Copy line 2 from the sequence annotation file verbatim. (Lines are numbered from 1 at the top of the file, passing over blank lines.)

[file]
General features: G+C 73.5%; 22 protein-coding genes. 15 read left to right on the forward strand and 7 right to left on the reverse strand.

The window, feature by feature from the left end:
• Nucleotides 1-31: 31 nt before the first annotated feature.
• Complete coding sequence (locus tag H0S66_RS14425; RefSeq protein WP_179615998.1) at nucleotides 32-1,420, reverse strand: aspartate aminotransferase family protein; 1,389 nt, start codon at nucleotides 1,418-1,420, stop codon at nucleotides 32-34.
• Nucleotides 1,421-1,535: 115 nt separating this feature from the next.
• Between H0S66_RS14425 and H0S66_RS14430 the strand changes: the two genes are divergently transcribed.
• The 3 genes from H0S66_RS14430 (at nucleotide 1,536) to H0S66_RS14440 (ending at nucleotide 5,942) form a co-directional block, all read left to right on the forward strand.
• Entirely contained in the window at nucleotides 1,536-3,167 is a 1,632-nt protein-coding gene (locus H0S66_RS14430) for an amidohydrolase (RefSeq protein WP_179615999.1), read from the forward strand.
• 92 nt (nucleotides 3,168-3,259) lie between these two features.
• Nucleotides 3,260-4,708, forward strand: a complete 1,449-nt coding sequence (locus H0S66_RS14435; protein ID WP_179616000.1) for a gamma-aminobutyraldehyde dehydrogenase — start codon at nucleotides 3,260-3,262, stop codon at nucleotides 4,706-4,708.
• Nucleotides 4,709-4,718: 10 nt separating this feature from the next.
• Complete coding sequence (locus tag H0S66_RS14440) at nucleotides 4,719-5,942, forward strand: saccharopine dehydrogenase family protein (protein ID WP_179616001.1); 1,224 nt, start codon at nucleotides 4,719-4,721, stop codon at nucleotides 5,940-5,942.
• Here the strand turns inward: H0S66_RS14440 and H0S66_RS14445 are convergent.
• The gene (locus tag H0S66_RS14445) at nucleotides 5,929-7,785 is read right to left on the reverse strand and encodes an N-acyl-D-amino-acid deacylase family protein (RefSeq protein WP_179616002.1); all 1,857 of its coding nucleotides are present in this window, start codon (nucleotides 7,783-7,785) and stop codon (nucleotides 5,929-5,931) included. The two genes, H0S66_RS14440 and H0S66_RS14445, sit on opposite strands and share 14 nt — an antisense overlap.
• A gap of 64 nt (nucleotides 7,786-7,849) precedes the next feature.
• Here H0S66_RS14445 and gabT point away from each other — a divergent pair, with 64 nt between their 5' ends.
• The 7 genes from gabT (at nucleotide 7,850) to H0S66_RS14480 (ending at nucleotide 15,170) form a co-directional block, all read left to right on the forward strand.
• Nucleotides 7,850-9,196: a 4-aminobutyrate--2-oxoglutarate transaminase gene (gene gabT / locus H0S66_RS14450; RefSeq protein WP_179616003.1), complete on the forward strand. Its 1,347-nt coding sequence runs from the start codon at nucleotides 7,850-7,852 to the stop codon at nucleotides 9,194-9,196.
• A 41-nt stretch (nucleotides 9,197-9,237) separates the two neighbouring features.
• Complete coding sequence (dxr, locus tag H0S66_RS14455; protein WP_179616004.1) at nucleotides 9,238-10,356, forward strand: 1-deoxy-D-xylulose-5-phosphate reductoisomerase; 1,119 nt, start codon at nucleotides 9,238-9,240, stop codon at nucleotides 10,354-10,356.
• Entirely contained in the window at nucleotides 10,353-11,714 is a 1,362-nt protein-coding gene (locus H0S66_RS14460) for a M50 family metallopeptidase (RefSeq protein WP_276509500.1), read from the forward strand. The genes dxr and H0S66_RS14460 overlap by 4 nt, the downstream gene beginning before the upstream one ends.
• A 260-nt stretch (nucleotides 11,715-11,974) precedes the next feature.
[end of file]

The window, feature by feature from the left end: